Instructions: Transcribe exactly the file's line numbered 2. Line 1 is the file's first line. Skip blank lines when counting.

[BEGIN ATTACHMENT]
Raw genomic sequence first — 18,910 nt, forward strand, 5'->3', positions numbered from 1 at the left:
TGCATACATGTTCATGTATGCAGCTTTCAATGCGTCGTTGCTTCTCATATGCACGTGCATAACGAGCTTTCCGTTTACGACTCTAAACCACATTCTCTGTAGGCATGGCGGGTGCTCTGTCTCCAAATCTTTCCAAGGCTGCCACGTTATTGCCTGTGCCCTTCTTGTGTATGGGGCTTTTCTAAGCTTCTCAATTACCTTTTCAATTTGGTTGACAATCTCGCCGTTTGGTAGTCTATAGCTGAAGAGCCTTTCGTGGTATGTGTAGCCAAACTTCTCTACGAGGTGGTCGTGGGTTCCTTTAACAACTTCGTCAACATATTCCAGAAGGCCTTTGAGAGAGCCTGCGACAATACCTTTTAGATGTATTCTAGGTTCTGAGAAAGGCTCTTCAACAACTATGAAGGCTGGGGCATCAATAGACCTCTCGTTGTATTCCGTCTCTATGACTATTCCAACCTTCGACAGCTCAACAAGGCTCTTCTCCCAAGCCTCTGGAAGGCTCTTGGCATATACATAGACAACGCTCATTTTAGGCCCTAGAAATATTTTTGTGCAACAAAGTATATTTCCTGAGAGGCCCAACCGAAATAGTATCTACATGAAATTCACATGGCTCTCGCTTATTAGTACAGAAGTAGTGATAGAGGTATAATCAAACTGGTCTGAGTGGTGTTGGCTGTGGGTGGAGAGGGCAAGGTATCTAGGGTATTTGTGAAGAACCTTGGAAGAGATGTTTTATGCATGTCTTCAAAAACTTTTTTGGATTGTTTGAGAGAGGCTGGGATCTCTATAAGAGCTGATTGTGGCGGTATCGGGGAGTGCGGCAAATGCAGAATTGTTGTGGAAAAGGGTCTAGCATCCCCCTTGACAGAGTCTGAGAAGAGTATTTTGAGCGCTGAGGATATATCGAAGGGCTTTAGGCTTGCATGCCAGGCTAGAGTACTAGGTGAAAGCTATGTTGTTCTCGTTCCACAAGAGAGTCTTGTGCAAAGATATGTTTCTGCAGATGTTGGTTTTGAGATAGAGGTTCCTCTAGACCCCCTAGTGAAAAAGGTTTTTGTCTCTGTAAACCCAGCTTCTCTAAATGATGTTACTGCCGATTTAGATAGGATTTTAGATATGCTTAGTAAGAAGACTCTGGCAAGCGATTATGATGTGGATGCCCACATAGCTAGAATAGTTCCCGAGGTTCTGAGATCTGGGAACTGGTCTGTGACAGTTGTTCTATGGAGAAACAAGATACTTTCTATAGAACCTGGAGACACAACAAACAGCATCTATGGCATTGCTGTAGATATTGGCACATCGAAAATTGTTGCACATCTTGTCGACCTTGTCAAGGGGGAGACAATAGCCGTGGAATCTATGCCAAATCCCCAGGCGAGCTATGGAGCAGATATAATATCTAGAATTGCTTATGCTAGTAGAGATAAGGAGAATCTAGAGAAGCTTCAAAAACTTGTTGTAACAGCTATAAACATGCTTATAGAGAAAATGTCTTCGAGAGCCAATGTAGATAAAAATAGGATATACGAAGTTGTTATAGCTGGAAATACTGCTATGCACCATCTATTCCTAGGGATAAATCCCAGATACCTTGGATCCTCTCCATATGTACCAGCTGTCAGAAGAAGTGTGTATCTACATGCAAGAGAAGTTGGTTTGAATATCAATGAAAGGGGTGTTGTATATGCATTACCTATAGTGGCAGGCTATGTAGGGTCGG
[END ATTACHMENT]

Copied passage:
TGCATACATGTTCATGTATGCAGCTTTCAATGCGTCGTTGCTTCTCATATGCACGTGCATAACGAGCTTTCCGTTTACGACTCTAAACCACATTCTCTGTAGGCATGGCGGGTGCTCTGTCTCCAAATCTTTCCAAGGCTGCCACGTTATTGCCTGTGCCCTTCTTGTGTATGGGGCTTTTCTAAGCTTCTCAATTACCTTTTCAATTTGGTTGACAATCTCGCCGTTTGGTAGTCTATAGCTGAAGAGCCTTTCGTGGTATGTGTAGCCAAACTTCTCTACGAGGTGGTCGTGGGTTCCTTTAACAACTTCGTCAACATATTCCAGAAGGCCTTTGAGAGAGCCTGCGACAATACCTTTTAGATGTATTCTAGGTTCTGAGAAAGGCTCTTCAACAACTATGAAGGCTGGGGCATCAATAGACCTCTCGTTGTATTCCGTCTCTATGACTATTCCAACCTTCGACAGCTCAACAAGGCTCTTCTCCCAAGCCTCTGGAAGGCTCTTGGCATATACATAGACAACGCTCATTTTAGGCCCTAGAAATATTTTTGTGCAACAAAGTATATTTCCTGAGAGGCCCAACCGAAATAGTATCTACATGAAATTCACATGGCTCTCGCTTATTAGTACAGAAGTAGTGATAGAGGTATAATCAAACTGGTCTGAGTGGTGTTGGCTGTGGGTGGAGAGGGCAAGGTATCTAGGGTATTTGTGAAGAACCTTGGAAGAGATGTTTTATGCATGTCTTCAAAAACTTTTTTGGATTGTTTGAGAGAGGCTGGGATCTCTATAAGAGCTGATTGTGGCGGTATCGGGGAGTGCGGCAAATGCAGAATTGTTGTGGAAAAGGGTCTAGCATCCCCCTTGACAGAGTCTGAGAAGAGTATTTTGAGCGCTGAGGATATATCGAAGGGCTTTAGGCTTGCATGCCAGGCTAGAGTACTAGGTGAAAGCTATGTTGTTCTCGTTCCACAAGAGAGTCTTGTGCAAAGATATGTTTCTGCAGATGTTGGTTTTGAGATAGAGGTTCCTCTAGACCCCCTAGTGAAAAAGGTTTTTGTCTCTGTAAACCCAGCTTCTCTAAATGATGTTACTGCCGATTTAGATAGGATTTTAGATATGCTTAGTAAGAAGACTCTGGCAAGCGATTATGATGTGGATGCCCACATAGCTAGAATAGTTCCCGAGGTTCTGAGATCTGGGAACTGGTCTGTGACAGTTGTTCTATGGAGAAACAAGATACTTTCTATAGAACCTGGAGACACAACAAACAGCATCTATGGCATTGCTGTAGATATTGGCACATCGAAAATTGTTGCACATCTTGTCGACCTTGTCAAGGGGGAGACAATAGCCGTGGAATCTATGCCAAATCCCCAGGCGAGCTATGGAGCAGATATAATATCTAGAATTGCTTATGCTAGTAGAGATAAGGAGAATCTAGAGAAGCTTCAAAAACTTGTTGTAACAGCTATAAACATGCTTATAGAGAAAATGTCTTCGAGAGCCAATGTAGATAAAAATAGGATATACGAAGTTGTTATAGCTGGAAATACTGCTATGCACCATCTATTCCTAGGGATAAATCCCAGATACCTTGGATCCTCTCCATATGTACCAGCTGTCAGAAGAAGTGTGTATCTACATGCAAGAGAAGTTGGTTTGAATATCAATGAAAGGGGTGTTGTATATGCATTACCTATAGTGGCAGGCTATGTAGGGTCGG